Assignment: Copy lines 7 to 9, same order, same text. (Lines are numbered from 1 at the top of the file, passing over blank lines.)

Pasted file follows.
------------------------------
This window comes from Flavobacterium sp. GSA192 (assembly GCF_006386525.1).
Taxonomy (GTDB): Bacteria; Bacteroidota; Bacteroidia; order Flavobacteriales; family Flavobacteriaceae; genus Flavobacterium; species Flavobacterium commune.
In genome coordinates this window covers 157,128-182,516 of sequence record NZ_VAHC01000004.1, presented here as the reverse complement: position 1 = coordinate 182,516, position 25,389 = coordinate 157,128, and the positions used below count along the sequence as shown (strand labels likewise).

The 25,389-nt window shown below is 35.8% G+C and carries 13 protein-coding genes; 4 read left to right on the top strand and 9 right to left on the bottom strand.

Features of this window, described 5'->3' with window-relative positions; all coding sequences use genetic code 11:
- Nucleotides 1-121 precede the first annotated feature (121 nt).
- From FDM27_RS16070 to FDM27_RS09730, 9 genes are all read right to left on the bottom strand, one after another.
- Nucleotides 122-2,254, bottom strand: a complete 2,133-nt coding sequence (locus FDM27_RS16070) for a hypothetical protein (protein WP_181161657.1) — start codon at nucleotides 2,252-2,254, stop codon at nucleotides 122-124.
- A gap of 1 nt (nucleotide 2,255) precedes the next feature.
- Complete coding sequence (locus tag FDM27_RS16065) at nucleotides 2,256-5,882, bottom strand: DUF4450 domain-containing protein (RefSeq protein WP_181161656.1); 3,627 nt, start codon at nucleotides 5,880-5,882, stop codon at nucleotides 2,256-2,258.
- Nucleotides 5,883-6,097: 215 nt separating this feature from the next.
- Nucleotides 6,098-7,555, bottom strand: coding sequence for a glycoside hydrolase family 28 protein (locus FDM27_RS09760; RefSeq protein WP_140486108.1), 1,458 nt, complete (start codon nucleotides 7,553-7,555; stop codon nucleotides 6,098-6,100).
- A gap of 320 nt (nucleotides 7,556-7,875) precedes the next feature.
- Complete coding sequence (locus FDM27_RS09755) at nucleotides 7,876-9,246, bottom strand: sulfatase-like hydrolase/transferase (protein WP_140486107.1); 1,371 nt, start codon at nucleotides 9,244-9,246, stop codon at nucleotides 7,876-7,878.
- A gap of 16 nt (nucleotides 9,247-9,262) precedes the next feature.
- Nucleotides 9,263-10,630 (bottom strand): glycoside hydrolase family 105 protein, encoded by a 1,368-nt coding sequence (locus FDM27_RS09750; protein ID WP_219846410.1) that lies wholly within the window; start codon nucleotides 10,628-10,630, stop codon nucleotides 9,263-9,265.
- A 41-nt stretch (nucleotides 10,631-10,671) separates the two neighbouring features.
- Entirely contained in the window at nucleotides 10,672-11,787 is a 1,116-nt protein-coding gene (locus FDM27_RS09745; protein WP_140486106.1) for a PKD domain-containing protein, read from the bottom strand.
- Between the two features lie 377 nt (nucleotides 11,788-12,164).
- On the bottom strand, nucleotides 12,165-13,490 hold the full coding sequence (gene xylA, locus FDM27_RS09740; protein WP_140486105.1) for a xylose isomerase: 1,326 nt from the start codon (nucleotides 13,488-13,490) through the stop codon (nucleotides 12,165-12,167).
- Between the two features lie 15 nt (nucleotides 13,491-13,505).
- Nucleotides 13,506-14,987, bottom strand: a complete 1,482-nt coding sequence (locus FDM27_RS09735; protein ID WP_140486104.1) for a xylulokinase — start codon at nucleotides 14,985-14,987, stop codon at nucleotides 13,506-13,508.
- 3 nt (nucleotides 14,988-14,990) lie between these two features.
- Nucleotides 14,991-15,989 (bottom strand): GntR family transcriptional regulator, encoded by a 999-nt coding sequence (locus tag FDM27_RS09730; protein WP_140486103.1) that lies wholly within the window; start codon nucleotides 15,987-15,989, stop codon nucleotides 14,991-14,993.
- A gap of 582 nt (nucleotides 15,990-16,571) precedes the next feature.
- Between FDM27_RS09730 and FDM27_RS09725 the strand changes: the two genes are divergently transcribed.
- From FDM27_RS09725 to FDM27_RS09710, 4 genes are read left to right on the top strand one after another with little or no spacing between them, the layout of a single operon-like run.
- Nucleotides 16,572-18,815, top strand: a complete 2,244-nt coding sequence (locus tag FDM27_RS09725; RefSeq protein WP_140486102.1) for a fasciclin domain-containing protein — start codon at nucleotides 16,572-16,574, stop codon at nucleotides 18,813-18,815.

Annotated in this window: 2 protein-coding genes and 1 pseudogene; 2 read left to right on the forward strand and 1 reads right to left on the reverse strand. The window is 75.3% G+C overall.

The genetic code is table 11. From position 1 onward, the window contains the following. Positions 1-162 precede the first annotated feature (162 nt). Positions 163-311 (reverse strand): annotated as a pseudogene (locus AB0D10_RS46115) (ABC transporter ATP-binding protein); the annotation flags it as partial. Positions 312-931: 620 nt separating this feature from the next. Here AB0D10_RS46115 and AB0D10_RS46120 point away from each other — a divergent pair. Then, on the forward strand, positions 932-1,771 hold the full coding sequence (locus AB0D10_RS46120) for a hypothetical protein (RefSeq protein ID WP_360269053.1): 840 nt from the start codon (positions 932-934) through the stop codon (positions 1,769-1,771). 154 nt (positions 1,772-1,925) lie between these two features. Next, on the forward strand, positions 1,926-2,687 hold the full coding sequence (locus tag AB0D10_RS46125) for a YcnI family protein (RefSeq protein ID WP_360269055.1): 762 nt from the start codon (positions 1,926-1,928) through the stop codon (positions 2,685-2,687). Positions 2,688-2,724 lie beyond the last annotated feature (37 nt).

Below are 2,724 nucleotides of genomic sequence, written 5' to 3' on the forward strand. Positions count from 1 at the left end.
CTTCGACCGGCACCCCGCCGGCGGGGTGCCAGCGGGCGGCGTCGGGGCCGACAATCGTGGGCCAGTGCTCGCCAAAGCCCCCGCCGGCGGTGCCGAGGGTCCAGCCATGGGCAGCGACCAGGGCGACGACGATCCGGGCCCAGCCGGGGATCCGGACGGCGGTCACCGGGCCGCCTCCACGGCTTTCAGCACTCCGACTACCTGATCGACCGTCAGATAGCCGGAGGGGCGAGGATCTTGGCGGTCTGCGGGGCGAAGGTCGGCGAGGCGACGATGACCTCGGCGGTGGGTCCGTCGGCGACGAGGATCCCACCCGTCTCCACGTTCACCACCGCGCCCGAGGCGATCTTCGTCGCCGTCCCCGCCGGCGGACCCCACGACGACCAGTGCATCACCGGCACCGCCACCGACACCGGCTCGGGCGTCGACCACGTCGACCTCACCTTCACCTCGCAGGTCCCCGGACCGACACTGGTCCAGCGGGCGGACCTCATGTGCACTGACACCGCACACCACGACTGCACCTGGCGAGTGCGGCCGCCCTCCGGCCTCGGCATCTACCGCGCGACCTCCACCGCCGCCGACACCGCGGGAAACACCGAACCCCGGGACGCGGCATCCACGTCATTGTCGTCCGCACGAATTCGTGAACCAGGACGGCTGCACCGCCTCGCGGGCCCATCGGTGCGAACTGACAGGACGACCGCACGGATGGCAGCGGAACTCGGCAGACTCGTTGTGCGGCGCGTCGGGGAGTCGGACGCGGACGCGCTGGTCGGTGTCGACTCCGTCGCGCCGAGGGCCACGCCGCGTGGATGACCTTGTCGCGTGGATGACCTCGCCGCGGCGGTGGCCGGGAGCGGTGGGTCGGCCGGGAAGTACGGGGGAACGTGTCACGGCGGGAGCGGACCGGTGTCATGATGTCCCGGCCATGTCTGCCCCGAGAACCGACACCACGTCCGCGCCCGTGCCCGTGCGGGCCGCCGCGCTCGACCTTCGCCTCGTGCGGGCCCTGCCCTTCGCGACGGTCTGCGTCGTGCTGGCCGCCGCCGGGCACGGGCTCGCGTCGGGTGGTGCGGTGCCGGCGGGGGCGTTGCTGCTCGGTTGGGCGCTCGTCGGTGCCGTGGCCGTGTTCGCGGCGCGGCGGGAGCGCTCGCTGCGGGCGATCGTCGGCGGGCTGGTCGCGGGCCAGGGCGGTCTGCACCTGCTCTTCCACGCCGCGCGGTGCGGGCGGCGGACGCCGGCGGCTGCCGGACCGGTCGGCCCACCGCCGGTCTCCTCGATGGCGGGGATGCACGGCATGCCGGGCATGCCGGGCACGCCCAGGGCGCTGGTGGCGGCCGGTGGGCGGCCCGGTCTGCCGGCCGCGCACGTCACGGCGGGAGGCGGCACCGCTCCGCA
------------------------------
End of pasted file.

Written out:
- From FDM27_RS16070 to FDM27_RS09730, 9 genes are all read right to left on the bottom strand, one after another.
- Nucleotides 122-2,254, bottom strand: a complete 2,133-nt coding sequence (locus FDM27_RS16070) for a hypothetical protein (protein WP_181161657.1) — start codon at nucleotides 2,252-2,254, stop codon at nucleotides 122-124.
- A gap of 1 nt (nucleotide 2,255) precedes the next feature.